A screenwriter’s 5 stages of grief (contest edition)

Five minutes later, he was fine
Any contest email that includes the word “unfortunately” is probably not good

Ah, the screenwriting contest. There are so many out there, and may be the key to breaking in and starting a career.

Once you decide to take the plunge and submit, your brain fills up with visions of your script claiming first prize and all the goodies that come with it – cash and prizes, prestige, connections.

But the sad truth really is that while many will enter, only a select few will win. The odds are already against you, so you do the best you can.

Then the announcement comes, and you’re not on that list. How do you handle it?

1. DENIAL

This can’t be right. My script should be right there. Something must be wrong. Wait. Maybe I just didn’t see it. Let me look again. Are these listed by author’s first name, last name, or by title? Why am I not seeing it? Maybe they just forgot to include me. That happens, right?

2. ANGER

Aaugh! I can’t believe I didn’t make it! All that hard work shot straight to hell! How could they not like this? I’m never entering another contest again!

3. BARGAINING

Please let this be a mistake. I promise I’ll try harder and do better next time.

4. DEPRESSION

I’m the worst writer ever. I’ve got no talent. They probably read this and laughed their heads off at how bad it was. How could I even think I had a shot at this? Why did I even bother? I should just give up now.

5. ACCEPTANCE

It’s all subjective. You never know what someone going’s to like or not like. Maybe the script wasn’t as perfect as I thought. I should probably work on it some more, maybe even shell out the bucks for some professional feedback. It’s not like this is the only contest out there, and there’s always next year.

So what now?

After a little self-comforting (maybe with your preferred substance of choice), you sit yourself down and get right back to work.

*Full disclosure – This is similar to what I recently went through after the results of the Nashville Screenwriting Contest were announced. My script didn’t make it past the first round. Naturally, I was disappointed, but feel better now and am even more committed to writing kickass material. Thanks for asking.

And you want to take over the world because…?

Not just the villain, but a key part of the whole story
Not just the villain, but a key part of the whole story

So you’ve got your protagonist’s story planned all the way through. Beginning to end. You know what they want and what they need. That character arc is firmly in place.

What about your antagonist?

Have you put as much effort into developing their story? Do you explain why they’re doing this? What do they seek to gain from their actions?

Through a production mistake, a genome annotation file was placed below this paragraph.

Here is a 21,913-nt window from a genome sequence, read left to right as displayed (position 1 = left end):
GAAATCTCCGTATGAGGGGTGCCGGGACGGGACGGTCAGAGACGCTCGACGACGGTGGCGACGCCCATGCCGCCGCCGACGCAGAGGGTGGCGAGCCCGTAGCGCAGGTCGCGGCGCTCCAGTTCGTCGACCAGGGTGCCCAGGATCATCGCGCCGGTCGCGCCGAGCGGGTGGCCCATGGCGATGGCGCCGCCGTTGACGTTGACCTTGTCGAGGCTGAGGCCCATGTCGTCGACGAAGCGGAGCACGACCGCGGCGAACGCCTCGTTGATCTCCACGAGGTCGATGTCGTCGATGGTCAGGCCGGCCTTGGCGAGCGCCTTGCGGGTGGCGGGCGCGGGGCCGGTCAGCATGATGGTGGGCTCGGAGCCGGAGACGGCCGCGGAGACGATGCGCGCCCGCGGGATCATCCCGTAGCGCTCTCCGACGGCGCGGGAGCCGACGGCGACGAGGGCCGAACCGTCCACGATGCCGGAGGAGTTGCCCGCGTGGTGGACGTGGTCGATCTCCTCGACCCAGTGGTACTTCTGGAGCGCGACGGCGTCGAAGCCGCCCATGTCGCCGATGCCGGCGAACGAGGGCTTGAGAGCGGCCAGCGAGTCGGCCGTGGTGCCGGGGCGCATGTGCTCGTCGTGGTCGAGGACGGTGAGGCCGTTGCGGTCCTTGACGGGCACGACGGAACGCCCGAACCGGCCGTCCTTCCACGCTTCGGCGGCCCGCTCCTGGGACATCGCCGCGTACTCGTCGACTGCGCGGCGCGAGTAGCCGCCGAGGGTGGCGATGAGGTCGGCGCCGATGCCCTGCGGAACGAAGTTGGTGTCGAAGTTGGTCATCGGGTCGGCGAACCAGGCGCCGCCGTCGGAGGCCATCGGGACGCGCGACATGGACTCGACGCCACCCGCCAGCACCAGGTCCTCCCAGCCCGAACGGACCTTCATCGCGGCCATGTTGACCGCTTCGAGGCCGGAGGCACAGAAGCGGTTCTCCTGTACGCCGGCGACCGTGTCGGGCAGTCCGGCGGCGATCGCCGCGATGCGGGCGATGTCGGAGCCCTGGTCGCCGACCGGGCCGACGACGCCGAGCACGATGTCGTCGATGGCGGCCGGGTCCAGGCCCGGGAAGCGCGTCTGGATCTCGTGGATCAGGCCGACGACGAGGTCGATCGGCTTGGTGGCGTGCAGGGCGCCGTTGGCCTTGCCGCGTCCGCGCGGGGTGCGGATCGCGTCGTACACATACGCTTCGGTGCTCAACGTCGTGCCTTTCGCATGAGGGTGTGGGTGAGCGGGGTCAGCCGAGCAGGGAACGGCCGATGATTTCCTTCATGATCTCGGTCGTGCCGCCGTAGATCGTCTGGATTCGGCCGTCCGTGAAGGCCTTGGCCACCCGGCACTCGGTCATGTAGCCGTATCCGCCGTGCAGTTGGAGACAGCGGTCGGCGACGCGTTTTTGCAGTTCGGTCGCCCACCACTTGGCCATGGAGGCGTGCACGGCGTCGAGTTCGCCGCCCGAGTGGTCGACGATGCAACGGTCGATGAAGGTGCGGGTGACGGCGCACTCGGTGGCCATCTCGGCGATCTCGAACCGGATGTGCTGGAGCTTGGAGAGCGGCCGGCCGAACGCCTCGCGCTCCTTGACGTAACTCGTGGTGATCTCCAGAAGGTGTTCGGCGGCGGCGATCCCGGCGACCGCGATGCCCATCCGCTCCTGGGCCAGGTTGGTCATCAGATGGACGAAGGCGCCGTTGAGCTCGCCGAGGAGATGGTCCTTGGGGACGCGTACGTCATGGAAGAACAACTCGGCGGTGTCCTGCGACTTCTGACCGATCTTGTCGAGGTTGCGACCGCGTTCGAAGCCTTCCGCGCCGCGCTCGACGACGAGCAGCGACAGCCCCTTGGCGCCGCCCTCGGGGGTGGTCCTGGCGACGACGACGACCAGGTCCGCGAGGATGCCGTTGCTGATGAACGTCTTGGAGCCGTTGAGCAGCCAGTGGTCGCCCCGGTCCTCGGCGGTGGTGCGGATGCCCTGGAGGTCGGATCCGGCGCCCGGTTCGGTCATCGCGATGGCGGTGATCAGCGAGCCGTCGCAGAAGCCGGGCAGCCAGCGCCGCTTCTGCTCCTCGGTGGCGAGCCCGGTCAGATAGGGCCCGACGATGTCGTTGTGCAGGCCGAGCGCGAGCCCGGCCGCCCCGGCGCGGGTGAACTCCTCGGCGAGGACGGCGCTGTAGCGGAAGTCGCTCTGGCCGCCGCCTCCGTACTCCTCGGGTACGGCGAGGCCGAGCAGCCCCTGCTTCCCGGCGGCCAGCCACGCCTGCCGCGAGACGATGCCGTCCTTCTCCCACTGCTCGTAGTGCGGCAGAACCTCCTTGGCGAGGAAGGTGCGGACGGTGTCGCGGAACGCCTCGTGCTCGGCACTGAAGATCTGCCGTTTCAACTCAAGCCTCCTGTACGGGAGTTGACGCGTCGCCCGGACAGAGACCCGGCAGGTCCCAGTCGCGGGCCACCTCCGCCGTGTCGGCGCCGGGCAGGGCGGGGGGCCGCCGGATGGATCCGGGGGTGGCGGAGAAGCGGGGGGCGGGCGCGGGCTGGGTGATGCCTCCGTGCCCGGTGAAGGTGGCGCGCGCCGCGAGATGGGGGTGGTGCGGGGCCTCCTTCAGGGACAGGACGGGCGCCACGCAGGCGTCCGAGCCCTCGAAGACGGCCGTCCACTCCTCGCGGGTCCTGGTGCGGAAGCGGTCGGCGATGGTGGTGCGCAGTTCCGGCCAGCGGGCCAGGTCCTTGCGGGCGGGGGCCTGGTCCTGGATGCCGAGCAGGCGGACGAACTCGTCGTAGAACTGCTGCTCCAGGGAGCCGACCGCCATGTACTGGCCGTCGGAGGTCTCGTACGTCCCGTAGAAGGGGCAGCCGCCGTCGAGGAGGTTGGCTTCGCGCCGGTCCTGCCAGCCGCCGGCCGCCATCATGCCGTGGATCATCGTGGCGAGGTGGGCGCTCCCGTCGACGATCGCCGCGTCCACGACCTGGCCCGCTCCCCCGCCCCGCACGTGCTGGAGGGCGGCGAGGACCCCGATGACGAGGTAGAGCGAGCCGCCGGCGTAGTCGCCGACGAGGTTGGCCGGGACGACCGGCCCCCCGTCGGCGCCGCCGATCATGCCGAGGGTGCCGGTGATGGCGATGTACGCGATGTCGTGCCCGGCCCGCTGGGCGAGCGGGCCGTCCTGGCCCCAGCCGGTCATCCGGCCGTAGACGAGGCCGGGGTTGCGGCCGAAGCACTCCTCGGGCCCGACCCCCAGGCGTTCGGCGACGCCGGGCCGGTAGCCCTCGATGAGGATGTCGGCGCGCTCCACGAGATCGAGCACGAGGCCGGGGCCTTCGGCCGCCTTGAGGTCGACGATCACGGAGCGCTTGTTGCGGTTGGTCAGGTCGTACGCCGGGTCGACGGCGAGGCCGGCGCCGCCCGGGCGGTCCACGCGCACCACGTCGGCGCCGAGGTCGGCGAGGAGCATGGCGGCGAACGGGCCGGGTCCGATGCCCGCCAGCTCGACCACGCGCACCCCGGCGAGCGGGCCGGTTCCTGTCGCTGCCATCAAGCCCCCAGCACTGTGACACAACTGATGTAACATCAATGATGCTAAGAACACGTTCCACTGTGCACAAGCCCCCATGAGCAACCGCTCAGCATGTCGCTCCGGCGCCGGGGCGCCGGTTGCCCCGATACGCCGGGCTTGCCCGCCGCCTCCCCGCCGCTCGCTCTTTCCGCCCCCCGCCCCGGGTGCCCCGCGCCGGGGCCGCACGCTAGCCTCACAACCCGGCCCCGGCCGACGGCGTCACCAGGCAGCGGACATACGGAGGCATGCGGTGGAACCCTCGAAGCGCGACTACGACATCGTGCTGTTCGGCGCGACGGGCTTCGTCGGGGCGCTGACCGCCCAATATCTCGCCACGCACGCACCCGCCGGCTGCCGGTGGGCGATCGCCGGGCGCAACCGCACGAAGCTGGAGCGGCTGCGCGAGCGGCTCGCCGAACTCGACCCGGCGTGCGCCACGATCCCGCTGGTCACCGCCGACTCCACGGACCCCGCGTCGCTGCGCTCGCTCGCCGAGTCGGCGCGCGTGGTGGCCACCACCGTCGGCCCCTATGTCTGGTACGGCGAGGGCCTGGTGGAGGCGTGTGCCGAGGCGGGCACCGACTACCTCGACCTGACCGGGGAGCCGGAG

A lot of the time, the bad guy is the more interesting character, so why wouldn’t you make just as much of an effort on fleshing them out?

The character we identify as the villain should see themselves as the hero of their story, with your protagonist the one standing in their way of achieving their goal.

Maybe there’s a previously-existing connection between the two, which can be gradually revealed as the story progresses.

How often has a writer explained the “why” behind the antagonist with a casual “Because they’re bad”?  Readers and audiences want a little more depth than that.

This isn’t saying you need to come up with an extensive backstory about their past and what led them down this path.  A few lines of dialogue can be just the thing to provide the reason why they’re doing this.

You’ve already spent a lot of time developing your hero’s journey. It only makes sense to do the same for the villain.

Active, not reactive – OR – C’mon, do something!

Never has a call to action been more necessary
Never has a call to action been more necessary

As you work your way through your latest draft, among the numerous questions to keep in mind is “Is my main character the one driving things forward?”

It’s a common complaint: a protagonist who is too passive. How do you make sure they aren’t?

Start with this: Do they make things happen or just react to them?

Your story is about this character going through some ordeal as they try to achieve their goal. Are they taking the steps needed and doing what they have to in order to do that?

Their normal routine has most likely been drastically altered. How are they reacting to all these changes while trying to get things back to normal?

How does the character factor into each scene? Are they having some kind of impact? Does the outcome of each scene depend on them? Does what they do here get them closer to reaching their goal?

A scene can be about them even if they’re not part of it. Maybe it’s the other characters’ reactions or the ramifications of what they’ve done.

You don’t want a main character who just sits around, waiting for things to happen. Get them out there and throw them right into the thick of it.